How Safe Are Today’s Schools?

by Marilyn Roca Enriquez in


The reputation of the neighborhood school as a safe haven for learning has taken a beating over the past few years as stories about school shootings and violence splash across the Internet, local TV coverage and on the front pages of hometown news. For concerned parents, educators and students, the question remains: how safe are today’s schools? In 2014, the U.S. Department of Education, National Center for Education Statistics published their latest data, a report based on the responses of school principals across the United States about what safety measures have been implemented at their schools, and more importantly what ones haven’t been. The answers will surprise you. What the report shows is that public schools use a variety of practices and procedures intended to promote the safety of students and staff. In the School Survey on Crime and Safety, public school principals were asked about their school’s use of safety and security measures and procedures. Certain practices such as locked or monitored doors or gates are intended to limit or control access to school campuses, while others such as metal detectors, security cameras and limiting access to social networking websites are intended to monitor or restrict students’ and visitors’ behavior on campus. By 2012, 88 percent of public schools reported that they controlled access to school buildings by locking or monitoring doors during school hours. Other safety and security measures frequently reported by public schools included the use of security cameras to monitor the school (64 percent) and the enforcement of a strict dress code (49 percent). In addition, 44 percent of public schools reported that they controlled access to school grounds by locking or monitoring gates during school hours, 24 percent reported the use of random dog sniffs to check for drugs, and 19 percent required that students wear uniforms. In general, higher percentages of public than of private schools reported the use of various safety and security measures in 2012. For example, higher percentages of public than of private schools reported the use of security cameras (64 vs. 41 percent) and random dog sniffs to check for drugs (24 vs. 4 percent). Higher percentages of public than of private schools also reported the following measures: controlling access to school buildings during school hours, requiring that students wear badges or picture IDs, requiring that book bags be clear or banning them from school, conducting metal detector checks on students (including both random and daily checks) and conducting random sweeps for contraband. However, higher percentages of private than of public schools enforced a strict dress code (71 vs. 49 percent) and required that students wear uniforms (57 vs. 19 percent). Also, higher percentages of public secondary schools or combined schools than of elementary schools reported using the following safety and security measures: enforcing a strict dress code, requiring that students wear badges or picture IDs, requiring that book bags be clear or banning them from school, conducting metal detector checks on students (including both random and daily checks), using random dog sniffs to check for drugs, conducting random sweeps for contraband and using security cameras to monitor the school. The use of safety and security measures in 2012 also varied by public school locale. Higher percentages of public city schools than of public schools in suburban, town, and rural areas reported the following measures: controlling access to school grounds during school hours, requiring that students wear uniforms, enforcing a strict dress code, requiring that students wear badges or picture IDs and conducting metal detector checks on students (including both random and daily checks).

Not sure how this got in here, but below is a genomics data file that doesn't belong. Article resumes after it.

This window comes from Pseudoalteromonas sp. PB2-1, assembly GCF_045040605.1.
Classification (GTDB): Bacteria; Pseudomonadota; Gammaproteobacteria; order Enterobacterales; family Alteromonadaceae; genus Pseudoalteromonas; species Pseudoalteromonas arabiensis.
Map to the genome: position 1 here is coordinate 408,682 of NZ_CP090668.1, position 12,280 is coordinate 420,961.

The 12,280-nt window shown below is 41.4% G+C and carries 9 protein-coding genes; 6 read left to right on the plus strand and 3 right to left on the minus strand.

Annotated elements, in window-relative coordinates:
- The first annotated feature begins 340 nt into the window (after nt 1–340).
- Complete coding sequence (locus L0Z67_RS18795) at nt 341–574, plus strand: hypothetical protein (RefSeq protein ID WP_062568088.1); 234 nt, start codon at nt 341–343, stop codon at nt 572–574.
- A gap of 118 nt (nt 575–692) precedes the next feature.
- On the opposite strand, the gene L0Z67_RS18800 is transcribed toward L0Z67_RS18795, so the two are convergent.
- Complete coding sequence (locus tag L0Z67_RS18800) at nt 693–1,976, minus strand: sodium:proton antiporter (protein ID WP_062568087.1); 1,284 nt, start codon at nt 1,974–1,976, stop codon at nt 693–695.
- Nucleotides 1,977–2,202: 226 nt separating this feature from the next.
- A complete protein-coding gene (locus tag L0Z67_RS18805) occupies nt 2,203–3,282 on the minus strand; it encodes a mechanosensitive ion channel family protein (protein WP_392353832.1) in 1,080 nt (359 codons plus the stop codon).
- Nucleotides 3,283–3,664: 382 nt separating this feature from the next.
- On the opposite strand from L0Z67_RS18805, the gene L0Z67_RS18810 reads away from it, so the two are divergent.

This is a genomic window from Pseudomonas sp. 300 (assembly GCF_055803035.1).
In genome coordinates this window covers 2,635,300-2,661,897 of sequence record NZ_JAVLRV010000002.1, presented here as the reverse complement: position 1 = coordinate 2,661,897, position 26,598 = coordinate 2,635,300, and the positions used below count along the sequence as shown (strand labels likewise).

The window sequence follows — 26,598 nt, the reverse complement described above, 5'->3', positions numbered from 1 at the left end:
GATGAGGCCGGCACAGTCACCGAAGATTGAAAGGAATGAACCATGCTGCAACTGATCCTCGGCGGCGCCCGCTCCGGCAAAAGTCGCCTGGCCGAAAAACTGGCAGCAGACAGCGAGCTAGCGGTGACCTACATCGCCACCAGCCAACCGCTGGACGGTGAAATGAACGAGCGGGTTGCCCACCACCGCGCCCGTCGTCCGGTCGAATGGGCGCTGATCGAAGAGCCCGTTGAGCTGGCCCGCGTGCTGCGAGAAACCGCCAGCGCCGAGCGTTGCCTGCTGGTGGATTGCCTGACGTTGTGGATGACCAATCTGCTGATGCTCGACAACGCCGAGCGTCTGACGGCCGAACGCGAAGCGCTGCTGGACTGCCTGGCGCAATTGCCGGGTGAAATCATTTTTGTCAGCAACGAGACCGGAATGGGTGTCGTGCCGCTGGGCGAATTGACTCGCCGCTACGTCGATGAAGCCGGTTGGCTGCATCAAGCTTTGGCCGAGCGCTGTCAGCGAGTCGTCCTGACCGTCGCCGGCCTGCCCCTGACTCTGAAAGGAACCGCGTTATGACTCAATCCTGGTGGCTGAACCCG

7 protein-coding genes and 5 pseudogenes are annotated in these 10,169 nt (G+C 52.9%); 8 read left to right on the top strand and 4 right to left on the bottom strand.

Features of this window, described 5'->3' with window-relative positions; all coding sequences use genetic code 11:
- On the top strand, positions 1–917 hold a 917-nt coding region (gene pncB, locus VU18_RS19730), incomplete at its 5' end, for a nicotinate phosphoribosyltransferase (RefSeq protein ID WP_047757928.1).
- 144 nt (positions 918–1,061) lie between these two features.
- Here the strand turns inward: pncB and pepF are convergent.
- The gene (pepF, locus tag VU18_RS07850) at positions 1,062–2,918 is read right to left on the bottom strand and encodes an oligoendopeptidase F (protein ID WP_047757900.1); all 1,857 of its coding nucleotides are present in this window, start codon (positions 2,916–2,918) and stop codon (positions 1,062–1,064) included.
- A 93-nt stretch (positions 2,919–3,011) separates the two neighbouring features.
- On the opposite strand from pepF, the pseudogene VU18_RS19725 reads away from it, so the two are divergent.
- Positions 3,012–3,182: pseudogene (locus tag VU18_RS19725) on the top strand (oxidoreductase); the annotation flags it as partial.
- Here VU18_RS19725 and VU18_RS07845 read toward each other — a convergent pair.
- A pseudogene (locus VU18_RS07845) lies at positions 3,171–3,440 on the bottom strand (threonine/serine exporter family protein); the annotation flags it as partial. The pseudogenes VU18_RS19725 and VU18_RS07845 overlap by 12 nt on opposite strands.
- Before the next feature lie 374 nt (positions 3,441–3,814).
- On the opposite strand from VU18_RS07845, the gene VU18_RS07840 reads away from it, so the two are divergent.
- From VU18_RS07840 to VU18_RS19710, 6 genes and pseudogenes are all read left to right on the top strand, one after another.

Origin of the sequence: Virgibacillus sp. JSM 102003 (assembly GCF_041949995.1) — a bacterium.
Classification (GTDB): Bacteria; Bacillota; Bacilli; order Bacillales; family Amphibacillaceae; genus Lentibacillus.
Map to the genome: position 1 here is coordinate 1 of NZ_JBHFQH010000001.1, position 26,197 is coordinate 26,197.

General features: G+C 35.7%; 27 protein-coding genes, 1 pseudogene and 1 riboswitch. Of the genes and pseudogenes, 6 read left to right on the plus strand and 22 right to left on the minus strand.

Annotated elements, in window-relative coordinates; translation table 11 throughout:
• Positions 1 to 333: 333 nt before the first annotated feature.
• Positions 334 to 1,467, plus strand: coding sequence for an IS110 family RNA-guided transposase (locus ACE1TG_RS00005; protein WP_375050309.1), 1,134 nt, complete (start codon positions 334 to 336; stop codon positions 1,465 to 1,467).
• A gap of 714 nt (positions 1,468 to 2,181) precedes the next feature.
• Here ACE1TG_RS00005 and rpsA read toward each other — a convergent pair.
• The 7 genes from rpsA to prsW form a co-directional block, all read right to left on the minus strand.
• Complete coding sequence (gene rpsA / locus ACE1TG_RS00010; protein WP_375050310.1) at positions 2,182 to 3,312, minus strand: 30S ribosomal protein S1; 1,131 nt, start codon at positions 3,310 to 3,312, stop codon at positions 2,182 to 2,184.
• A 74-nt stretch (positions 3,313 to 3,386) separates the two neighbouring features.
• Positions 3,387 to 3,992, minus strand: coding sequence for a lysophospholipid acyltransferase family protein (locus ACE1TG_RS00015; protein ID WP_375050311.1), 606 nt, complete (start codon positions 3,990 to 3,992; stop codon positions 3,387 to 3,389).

Source: http://issuu.com/outlook-12/docs/k12_04-01...